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Long-term glycemic control using polymer-encapsulated human stem cell-derived beta cells in immune-competent mice

Nat Med. 2016 Mar;22(3):306-11. doi: 10.1038/nm.4030. Epub 2016 Jan 25.

Vegas AJ1,2, Veiseh O1,2,3, Gürtler M4, Millman JR4, Pagliuca FW4, Bader AR1,2, Doloff JC1,2, Li J1,2, Chen M1,2, Olejnik K1,2, Tam HH1,2,3, Jhunjhunwala S1,2, Langan E1,2, Aresta-Dasilva S1,2, Gandham S1,2, McGarrigle JJ5, Bochenek MA5, Hollister-Lock J6, Oberholzer J5, Greiner DL7, Weir GC6, Melton DA4,8, Langer R1,2,3,9,10, Anderson DG1,2,3,9,10.


The transplantation of glucose-responsive, insulin-producing cells offers the potential for restoring glycemic control in individuals with diabetes. Pancreas transplantation and the infusion of cadaveric islets are currently implemented clinically, but these approaches are limited by the adverse effects of immunosuppressive therapy over the lifetime of the recipient and the limited supply of donor tissue. The latter concern may be addressed by recently described glucose-responsive mature beta cells that are derived from human embryonic stem cells (referred to as SC-β cells), which may represent an unlimited source of human cells for pancreas replacement therapy. Strategies to address the immunosuppression concerns include immunoisolation of insulin-producing cells with porous biomaterials that function as an immune barrier. However, clinical implementation has been challenging because of host immune responses to the implant materials. Here we report the first long-term glycemic correction of a diabetic, immunocompetent animal model using human SC-β cells. SC-β cells were encapsulated with alginate derivatives capable of mitigating foreign-body responses in vivo and implanted into the intraperitoneal space of C57BL/6J mice treated with streptozotocin, which is an animal model for chemically induced type 1 diabetes. These implants induced glycemic correction without any immunosuppression until their removal at 174 d after implantation. Human C-peptide concentrations and in vivo glucose responsiveness demonstrated therapeutically relevant glycemic control. Implants retrieved after 174 d contained viable insulin-producing cells.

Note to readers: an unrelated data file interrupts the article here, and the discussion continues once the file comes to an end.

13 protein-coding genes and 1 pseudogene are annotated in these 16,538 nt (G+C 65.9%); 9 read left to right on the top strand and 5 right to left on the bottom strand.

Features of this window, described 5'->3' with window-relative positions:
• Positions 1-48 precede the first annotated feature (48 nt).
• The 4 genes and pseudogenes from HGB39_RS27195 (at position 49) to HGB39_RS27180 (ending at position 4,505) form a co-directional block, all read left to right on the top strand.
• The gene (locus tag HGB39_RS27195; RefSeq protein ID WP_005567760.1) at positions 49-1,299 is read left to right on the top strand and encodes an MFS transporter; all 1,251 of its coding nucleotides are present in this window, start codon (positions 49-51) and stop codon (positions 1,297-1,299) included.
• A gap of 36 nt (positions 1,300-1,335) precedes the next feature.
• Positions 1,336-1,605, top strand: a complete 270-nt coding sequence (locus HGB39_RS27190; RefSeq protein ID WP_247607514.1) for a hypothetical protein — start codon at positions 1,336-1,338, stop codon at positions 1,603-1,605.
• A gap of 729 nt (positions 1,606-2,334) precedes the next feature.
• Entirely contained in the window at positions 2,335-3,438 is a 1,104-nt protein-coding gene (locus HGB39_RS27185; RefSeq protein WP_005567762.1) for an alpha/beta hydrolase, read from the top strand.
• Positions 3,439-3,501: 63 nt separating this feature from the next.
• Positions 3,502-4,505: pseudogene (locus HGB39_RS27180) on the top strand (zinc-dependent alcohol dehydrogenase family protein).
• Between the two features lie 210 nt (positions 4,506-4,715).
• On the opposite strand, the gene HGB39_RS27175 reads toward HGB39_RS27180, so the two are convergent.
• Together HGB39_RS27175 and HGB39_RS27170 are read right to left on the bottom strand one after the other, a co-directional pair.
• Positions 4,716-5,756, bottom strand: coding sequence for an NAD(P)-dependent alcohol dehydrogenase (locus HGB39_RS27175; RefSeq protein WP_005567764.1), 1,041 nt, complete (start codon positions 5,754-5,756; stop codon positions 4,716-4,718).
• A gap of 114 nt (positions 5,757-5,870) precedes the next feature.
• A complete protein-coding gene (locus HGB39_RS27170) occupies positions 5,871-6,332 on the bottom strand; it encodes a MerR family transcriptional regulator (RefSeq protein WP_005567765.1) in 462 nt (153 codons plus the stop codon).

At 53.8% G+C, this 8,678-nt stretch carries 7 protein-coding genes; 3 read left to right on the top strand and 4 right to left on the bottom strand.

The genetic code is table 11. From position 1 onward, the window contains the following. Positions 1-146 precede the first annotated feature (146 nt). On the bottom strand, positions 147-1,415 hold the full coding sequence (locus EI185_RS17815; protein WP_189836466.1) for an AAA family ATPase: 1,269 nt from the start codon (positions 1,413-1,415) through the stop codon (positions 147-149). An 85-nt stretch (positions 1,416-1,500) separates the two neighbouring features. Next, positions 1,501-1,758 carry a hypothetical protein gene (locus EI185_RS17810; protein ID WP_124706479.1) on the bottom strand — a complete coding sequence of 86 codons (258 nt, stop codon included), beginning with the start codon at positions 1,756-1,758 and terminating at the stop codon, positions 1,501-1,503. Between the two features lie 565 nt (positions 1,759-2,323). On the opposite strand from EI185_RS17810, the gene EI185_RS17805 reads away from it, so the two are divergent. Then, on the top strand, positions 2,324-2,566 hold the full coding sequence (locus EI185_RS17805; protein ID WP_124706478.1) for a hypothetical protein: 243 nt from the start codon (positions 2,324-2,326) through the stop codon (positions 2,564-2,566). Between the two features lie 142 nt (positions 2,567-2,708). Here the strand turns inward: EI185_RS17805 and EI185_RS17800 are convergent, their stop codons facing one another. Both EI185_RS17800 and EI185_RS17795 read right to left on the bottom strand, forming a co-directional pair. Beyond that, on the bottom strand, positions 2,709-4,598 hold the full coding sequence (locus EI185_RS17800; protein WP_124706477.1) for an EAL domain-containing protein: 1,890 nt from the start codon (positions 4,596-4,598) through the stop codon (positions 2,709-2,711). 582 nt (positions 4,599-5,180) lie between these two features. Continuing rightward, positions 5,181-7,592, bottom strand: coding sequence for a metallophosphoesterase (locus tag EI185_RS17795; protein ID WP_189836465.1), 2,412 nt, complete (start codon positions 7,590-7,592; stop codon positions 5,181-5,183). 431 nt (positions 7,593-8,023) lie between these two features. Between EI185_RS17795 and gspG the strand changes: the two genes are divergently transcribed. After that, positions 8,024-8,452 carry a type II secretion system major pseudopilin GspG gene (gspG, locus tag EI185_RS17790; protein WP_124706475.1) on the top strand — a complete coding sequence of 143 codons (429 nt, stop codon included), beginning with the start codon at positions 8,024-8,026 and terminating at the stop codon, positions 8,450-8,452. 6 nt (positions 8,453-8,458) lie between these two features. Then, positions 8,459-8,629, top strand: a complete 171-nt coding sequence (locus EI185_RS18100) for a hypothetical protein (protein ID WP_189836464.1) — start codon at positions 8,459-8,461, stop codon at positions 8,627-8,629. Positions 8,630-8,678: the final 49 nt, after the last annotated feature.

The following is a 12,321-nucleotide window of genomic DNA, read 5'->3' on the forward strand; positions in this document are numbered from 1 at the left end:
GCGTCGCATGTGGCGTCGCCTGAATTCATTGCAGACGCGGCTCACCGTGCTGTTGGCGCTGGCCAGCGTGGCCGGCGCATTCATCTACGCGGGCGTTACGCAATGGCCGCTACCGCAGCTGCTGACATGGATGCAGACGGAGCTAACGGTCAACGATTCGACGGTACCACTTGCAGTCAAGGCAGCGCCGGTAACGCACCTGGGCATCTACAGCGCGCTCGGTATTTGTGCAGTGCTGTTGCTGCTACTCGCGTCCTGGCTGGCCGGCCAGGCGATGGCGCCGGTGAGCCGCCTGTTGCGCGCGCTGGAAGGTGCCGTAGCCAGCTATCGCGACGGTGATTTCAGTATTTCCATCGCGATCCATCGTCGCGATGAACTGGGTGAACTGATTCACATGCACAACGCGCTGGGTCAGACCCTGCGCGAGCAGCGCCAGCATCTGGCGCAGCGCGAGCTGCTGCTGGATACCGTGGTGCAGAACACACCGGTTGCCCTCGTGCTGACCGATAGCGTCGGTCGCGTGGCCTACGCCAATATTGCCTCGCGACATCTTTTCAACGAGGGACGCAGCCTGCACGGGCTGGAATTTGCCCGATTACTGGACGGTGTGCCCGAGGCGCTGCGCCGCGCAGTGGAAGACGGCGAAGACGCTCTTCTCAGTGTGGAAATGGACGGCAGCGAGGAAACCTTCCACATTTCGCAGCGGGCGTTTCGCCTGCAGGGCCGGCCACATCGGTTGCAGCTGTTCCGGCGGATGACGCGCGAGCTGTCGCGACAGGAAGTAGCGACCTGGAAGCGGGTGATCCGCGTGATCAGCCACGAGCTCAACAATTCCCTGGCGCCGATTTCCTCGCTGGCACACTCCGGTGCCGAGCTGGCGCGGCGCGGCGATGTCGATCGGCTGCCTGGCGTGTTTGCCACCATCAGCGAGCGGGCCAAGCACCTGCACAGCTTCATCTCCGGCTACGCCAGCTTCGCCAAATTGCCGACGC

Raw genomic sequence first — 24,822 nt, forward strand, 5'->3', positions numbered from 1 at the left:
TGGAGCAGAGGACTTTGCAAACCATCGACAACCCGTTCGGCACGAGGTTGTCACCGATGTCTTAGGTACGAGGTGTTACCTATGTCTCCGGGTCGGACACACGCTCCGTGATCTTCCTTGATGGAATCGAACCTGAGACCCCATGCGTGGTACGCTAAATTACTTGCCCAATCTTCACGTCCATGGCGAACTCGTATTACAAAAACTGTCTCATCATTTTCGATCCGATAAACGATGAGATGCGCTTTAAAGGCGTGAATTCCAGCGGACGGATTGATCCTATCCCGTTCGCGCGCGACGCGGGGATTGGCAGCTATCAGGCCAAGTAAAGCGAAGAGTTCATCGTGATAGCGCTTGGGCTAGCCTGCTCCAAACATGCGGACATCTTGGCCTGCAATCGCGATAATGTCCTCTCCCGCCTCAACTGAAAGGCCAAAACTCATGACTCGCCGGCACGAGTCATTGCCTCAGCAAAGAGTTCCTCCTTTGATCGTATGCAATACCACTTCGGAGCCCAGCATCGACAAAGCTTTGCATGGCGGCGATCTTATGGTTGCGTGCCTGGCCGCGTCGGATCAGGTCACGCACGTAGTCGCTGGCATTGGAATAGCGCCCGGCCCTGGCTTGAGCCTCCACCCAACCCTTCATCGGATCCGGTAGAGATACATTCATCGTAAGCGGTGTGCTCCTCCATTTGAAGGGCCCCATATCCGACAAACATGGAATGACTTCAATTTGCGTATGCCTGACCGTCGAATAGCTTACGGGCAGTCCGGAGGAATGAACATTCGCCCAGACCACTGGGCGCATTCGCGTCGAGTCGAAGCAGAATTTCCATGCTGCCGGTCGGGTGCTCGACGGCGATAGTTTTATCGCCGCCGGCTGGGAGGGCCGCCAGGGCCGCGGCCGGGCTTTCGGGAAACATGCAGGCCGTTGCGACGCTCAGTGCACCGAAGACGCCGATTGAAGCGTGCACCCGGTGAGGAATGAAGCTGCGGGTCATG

PMID 26808346

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License Number 3824450755291 License date Mar 08, 2016 Licensed content publisher Nature Publishing Group Licensed content publication Nature Medicine Licensed content title Long-term glycemic control using polymer-encapsulated human stem cell-derived beta cells in immune-competent mice Licensed content author Arturo J Vegas, Omid Veiseh, Mads Gürtler, Jeffrey R Millman, Felicia W Pagliuca, Andrew R Bader Licensed content date Jan 25, 2016 Volume number 22 Issue number 3 Type of Use post on a website Requestor type academic/university or research institute Format electronic Portion figures/tables/illustrations Number of figures/tables/illustrations 2 High-res required no Figures Figure 1 and 3 Author of this NPG article no Your reference number None Homepage URL for posting content Name of internet owner Mark Hill Expected posting date Feb 2016